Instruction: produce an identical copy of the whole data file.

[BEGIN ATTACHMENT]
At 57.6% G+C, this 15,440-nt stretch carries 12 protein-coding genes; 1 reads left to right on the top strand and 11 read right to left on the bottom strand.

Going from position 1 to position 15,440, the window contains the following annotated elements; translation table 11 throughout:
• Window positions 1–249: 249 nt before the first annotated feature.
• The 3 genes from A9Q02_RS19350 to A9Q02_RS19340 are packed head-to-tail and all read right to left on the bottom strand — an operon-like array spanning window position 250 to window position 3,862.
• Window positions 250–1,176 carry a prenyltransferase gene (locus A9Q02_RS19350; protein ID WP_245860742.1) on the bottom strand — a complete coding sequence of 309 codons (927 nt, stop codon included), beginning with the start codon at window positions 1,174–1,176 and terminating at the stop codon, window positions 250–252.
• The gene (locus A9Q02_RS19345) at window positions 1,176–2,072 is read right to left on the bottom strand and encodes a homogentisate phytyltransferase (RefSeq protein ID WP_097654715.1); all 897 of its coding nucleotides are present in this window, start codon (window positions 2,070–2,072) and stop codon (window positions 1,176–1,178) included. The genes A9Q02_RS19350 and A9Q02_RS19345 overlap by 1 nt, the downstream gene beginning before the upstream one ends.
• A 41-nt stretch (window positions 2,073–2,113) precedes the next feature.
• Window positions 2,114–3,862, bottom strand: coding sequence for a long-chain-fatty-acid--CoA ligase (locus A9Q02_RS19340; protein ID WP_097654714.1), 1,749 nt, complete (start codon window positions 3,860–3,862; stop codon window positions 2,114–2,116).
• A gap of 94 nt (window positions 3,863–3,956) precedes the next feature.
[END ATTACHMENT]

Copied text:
At 57.6% G+C, this 15,440-nt stretch carries 12 protein-coding genes; 1 reads left to right on the top strand and 11 read right to left on the bottom strand.

Going from position 1 to position 15,440, the window contains the following annotated elements; translation table 11 throughout:
• Window positions 1–249: 249 nt before the first annotated feature.
• The 3 genes from A9Q02_RS19350 to A9Q02_RS19340 are packed head-to-tail and all read right to left on the bottom strand — an operon-like array spanning window position 250 to window position 3,862.
• Window positions 250–1,176 carry a prenyltransferase gene (locus A9Q02_RS19350; protein ID WP_245860742.1) on the bottom strand — a complete coding sequence of 309 codons (927 nt, stop codon included), beginning with the start codon at window positions 1,174–1,176 and terminating at the stop codon, window positions 250–252.
• The gene (locus A9Q02_RS19345) at window positions 1,176–2,072 is read right to left on the bottom strand and encodes a homogentisate phytyltransferase (RefSeq protein ID WP_097654715.1); all 897 of its coding nucleotides are present in this window, start codon (window positions 2,070–2,072) and stop codon (window positions 1,176–1,178) included. The genes A9Q02_RS19350 and A9Q02_RS19345 overlap by 1 nt, the downstream gene beginning before the upstream one ends.
• A 41-nt stretch (window positions 2,073–2,113) precedes the next feature.
• Window positions 2,114–3,862, bottom strand: coding sequence for a long-chain-fatty-acid--CoA ligase (locus A9Q02_RS19340; protein ID WP_097654714.1), 1,749 nt, complete (start codon window positions 3,860–3,862; stop codon window positions 2,114–2,116).
• A gap of 94 nt (window positions 3,863–3,956) precedes the next feature.